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Will Santorum's Surge Travel?

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Senator Rick Santorum's last-minute surge in Iowa just days before the first 2012 caucuses has some people scratching theirs heads, wondering how a candidate who was polling in the single digits only weeks ago is now widely predicted to finish in the top three in tonight's GOP contest.  

As the socially conservative wing of the Republican party has continued to shop around for an alternative to Governor Mitt Romney, they've browsed through a number of candidates -- Congresswoman Michele Bachmann, Governor Rick Perry, businessman Herman Cain, and former House speaker Newt Gingrich -- before quickly losing interest and moving on. The wheel seems to have stopped at Santorum, who has jumped in recent polls -- this week's Des Moines Register poll showed him at 15 percent overall but as high as 22 percent on the last night of polling, compared to single digits in earlier polls. What accounts for this late surge?  His blue-collar populist appeal on issues like manufacturing and jobs, combined with his focus on morality and preserving the traditional family, has struck a chord with conservative Iowa voters.  Santorum has spent much of the past year traveling the state and holding over 375 town hall meetings, highlighting his wife and their seven children as well as his religious beliefs.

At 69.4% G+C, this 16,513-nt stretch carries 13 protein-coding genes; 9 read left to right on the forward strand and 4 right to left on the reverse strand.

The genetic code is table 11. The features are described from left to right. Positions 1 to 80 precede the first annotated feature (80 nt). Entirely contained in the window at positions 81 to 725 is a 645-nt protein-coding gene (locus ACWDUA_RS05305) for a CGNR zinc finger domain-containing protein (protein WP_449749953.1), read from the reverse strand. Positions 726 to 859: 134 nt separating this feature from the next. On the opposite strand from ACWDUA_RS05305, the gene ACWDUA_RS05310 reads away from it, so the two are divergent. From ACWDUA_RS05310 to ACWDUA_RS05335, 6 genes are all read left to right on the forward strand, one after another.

But Santorum's surge may not end up representing a real threat to Romney, who has a far larger war chest and a more sophisticated ground operation in the upcoming primary states.  In fact, Romney advisors have scoffed that Santorum's appearances in all 99 counties across the state amount to little more than what looks like an Iowa gubernatorial campaign -- one that cannot be replicated in other states.

Voters on the ground here use words like 'competent' and 'electable' when talking about Romney. In the Des Moines Register poll, 48 percent of respondents thought Romney was the strongest general election candidate versus only seven percent for Santorum. So while Santorum appeals to social conservatives as the 'anti-Romney' and may have a strong showing in tonight's caucus results, it's possible that voters will continue to see Romney as the Republican with the best chance of defeating President Obama -- and will fall in line behind him coming out of Iowa.

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33 out of 100 seats are up for election. 51 are needed for a majority.
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Current Senate 53 47
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